The word boycott entered the English language during the Irish "Land War" and is derived from the name of Captain Charles Boycott, the land agent of an absentee landlord, Lord Erne.
As harvests had been poor that year, Lord Erne offered his tenants a ten percent reduction in their rents. In September of that year, protesting tenants demanded a twenty five percent reduction, which Lord Erne refused. Boycott then attempted to evict eleven tenants from the land.
Charles Stewart Parnell, in a speech in Ennis, prior to the events in Lough Mask, proposed that when dealing with tenants who take farms where another tenant was evicted, rather than resorting to violence, everyone in the locality should shun them.
While Parnell's speech did not refer to land agents or landlords, the tactic was first applied to Boycott when the alarm was raised about the evictions. Despite the short-term economic hardship to those undertaking this action, Boycott soon found himself isolated — his workers stopped work in the fields and stables, as well as in his house. Local businessmen stopped trading with him, and the local postman refused to deliver mail.
The concerted action taken against him meant that Boycott was unable to hire anyone to harvest the crops in his charge. Eventually 50 Orangemen from Cavan and Monaghan volunteered to do the work. They were escorted to and from Claremorris by one thousand policemen and soldiers, despite the fact that the local Land League leaders had said that there would be no violence from them, and in fact no violence materialized.
This protection ended up costing far more than the harvest was worth. After the harvest, the "boycott" was successfully continued. Within weeks Boycott's name was everywhere. It was used by The Times in November 1880 as a term for organized isolation. According to an account in the book “The Fall of Feudalism in Ireland” by Michael Davitt, the term was promoted by Fr. John O'Malley of County Mayo to "signify ostracism applied to a landlord or agent like Boycott". The Times first reported on November 20, 1880: “The people of New Pallas have resolved to 'boycott' them and refused to supply them with food or drink.” The Daily News wrote on December 13, 1880: “Already the stoutest-hearted are yielding on every side to the dread of being 'Boycotted'.” By January of the following year, the word was being used figuratively: "Dame Nature arose.... She 'Boycotted' London from Kew to Mile End" (The Spectator, January 22, 1881).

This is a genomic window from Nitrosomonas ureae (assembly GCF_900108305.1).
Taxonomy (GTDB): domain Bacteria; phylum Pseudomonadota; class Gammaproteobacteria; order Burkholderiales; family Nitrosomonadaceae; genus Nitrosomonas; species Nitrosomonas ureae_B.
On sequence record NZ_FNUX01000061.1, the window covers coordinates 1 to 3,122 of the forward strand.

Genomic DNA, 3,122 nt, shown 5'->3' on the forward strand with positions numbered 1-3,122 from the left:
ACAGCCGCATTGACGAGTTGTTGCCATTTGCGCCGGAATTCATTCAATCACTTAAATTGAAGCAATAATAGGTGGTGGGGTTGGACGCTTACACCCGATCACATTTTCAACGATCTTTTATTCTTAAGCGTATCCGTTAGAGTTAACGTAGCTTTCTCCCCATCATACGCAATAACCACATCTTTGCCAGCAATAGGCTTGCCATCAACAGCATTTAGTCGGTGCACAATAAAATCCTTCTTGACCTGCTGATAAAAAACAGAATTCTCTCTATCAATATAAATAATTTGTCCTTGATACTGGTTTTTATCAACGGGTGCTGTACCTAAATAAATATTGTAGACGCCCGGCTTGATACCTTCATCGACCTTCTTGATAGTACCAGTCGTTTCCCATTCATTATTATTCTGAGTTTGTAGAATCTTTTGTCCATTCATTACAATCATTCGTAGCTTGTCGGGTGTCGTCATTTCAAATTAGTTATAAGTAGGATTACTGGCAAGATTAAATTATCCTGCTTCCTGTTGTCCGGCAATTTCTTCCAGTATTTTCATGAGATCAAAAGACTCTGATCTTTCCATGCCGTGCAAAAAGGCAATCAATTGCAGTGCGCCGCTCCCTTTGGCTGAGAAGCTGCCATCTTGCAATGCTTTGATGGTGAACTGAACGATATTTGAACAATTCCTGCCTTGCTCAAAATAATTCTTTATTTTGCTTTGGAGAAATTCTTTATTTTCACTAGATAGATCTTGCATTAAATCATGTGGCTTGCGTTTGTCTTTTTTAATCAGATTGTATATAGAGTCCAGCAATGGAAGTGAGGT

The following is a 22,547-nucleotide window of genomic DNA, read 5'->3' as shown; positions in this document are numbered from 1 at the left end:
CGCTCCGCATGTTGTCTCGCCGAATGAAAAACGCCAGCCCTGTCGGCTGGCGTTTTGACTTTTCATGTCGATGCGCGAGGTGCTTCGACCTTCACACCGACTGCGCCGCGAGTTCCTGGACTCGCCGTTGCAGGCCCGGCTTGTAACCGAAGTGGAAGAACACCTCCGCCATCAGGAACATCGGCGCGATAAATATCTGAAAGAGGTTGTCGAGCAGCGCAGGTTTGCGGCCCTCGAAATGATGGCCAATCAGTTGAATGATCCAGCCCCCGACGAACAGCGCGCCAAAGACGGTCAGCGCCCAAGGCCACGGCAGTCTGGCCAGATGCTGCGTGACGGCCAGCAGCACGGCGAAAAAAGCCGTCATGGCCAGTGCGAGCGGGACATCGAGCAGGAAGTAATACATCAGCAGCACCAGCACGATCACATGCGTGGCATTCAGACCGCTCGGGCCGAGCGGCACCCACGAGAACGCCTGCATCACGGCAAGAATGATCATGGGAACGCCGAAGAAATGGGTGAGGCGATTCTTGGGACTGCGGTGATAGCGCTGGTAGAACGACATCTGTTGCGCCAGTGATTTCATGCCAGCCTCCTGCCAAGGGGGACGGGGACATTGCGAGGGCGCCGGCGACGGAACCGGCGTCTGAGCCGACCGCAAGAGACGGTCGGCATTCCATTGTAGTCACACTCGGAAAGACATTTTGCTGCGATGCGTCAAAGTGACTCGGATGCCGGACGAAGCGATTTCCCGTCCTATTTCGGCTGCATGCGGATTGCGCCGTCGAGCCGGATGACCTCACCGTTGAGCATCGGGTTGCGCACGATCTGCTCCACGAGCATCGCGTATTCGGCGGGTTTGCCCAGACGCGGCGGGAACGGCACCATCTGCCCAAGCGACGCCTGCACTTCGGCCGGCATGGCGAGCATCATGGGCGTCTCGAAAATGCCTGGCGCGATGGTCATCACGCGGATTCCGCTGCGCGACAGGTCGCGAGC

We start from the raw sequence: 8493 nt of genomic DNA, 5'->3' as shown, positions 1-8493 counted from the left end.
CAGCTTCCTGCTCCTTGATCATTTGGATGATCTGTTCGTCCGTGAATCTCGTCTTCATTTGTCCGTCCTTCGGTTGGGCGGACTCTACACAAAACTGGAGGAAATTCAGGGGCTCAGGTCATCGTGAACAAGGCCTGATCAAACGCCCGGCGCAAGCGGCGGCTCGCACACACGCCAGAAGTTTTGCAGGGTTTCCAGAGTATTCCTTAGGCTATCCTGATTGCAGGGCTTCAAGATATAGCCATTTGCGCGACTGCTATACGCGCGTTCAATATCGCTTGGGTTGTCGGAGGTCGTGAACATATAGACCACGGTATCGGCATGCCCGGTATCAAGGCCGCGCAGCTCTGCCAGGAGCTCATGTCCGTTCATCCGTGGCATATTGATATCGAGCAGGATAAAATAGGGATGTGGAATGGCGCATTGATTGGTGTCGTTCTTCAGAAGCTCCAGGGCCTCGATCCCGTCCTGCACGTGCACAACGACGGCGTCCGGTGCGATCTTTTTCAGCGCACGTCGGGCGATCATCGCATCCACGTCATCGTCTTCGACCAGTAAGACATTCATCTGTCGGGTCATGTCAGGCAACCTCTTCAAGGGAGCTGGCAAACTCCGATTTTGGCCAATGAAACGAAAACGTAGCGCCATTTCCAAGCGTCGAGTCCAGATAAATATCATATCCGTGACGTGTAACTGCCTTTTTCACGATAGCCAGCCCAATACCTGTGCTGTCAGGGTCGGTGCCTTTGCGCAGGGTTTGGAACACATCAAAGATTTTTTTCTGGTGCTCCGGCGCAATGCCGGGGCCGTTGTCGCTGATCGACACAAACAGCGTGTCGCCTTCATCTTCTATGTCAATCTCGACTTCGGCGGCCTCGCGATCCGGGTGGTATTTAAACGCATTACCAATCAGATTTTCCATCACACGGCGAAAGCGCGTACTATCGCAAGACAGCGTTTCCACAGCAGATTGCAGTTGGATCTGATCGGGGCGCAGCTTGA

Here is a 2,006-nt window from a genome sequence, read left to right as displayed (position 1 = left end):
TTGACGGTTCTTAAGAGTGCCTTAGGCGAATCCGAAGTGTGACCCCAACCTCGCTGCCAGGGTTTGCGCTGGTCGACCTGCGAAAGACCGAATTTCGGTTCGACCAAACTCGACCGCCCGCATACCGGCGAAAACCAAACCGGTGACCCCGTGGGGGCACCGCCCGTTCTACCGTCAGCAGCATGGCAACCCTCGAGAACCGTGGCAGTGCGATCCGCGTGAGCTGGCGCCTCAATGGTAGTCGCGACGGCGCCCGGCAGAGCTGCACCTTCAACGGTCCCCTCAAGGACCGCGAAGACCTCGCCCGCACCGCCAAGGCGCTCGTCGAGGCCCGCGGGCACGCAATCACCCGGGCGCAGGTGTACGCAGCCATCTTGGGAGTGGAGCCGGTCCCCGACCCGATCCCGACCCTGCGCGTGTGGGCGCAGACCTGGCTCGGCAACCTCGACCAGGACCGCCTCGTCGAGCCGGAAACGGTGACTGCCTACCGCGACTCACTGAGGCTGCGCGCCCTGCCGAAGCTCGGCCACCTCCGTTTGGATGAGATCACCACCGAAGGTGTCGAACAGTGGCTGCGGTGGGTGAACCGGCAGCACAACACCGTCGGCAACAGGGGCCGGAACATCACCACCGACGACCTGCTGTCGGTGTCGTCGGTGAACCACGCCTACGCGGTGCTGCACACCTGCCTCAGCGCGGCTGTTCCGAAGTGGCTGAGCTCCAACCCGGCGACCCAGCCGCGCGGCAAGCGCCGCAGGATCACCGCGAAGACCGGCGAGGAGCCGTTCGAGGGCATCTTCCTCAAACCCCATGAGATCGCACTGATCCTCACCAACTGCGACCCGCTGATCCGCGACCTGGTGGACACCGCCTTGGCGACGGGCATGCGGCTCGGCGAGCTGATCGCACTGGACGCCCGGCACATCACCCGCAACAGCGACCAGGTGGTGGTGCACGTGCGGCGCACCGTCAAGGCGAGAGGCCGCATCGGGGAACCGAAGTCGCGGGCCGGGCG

Captain Charles Boycott's surname has become a word in common use in the English language. This is in part due to his strong sense of duty to his employer, but also in part due to a lack of sympathy for his impoverished tenants.
In 1872 he became a Land Agent for the Earl of Erne in County Mayo, as well as farming his own land. Times were tough for tenant farmers, but when they came to Boycott for a reduction in their rents he not only refused, but started eviction proceedings.
In 1880 the tenants retaliated and withdrew all labour and services from Captain Boycott and his family. He found himself without servants, workers, stores or mail. Therefore he was 'Boycotted'. Effectively he was starved out, and soon left Ireland for England. The Irish had invented a new word 'to boycott' meaning 'to ostracize'.
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